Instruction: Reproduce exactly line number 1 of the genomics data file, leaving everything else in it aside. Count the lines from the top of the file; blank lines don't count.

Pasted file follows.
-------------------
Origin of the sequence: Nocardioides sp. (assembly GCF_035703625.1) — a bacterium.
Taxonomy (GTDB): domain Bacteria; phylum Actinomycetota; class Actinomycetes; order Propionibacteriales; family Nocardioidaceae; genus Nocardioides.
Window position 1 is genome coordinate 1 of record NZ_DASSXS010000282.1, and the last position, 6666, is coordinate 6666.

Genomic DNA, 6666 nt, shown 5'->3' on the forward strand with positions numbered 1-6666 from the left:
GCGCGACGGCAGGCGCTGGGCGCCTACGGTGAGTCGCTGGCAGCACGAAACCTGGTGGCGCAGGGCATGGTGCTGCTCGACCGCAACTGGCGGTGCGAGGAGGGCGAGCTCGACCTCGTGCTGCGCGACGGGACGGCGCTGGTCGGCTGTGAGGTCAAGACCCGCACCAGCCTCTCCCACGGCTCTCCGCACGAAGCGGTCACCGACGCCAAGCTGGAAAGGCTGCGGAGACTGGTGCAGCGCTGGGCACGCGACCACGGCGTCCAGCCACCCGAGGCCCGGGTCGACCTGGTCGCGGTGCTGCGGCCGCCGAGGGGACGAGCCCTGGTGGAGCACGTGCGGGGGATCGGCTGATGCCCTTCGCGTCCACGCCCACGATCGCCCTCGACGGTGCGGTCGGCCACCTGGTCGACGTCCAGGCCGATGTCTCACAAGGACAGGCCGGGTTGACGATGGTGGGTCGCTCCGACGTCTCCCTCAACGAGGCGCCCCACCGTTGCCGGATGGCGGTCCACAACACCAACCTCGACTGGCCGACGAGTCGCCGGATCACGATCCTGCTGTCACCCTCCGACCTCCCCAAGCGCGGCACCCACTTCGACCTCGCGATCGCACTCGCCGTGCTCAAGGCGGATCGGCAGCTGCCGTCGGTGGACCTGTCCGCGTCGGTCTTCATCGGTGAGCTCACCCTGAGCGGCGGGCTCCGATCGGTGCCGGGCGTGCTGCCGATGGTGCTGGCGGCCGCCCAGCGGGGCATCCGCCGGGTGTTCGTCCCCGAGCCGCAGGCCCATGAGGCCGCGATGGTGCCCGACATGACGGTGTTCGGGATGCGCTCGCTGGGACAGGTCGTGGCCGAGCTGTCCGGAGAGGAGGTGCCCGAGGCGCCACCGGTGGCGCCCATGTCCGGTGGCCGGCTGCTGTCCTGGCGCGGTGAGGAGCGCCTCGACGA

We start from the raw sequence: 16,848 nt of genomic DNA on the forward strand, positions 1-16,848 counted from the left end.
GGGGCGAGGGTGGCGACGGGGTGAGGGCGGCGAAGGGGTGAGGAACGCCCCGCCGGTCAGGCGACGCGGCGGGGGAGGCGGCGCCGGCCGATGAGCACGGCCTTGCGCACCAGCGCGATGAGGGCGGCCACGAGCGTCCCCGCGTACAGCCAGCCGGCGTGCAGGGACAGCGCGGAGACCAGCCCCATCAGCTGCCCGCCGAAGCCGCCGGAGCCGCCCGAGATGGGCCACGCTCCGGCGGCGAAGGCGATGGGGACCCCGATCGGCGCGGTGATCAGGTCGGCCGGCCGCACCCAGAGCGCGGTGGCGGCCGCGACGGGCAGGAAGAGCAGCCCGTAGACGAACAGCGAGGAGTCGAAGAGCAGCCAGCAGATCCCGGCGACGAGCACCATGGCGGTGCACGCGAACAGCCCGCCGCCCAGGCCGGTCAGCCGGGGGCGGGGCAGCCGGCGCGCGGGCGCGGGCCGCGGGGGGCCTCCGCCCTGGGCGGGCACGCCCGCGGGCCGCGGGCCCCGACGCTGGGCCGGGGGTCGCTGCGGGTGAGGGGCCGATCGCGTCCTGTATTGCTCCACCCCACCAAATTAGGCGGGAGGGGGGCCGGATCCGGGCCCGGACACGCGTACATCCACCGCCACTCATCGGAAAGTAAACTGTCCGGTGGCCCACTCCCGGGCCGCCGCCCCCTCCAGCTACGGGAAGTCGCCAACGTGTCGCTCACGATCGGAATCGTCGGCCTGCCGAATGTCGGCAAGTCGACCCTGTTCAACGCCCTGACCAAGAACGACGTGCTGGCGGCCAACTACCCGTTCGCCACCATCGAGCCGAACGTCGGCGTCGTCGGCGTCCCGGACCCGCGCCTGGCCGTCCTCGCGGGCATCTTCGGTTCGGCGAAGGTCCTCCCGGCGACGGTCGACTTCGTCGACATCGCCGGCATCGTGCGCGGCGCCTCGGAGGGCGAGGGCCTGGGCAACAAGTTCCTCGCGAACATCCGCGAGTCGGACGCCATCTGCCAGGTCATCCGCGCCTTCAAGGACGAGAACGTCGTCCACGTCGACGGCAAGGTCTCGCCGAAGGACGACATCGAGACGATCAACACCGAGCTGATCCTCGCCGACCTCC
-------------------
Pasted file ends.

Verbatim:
Origin of the sequence: Nocardioides sp. (assembly GCF_035703625.1) — a bacterium.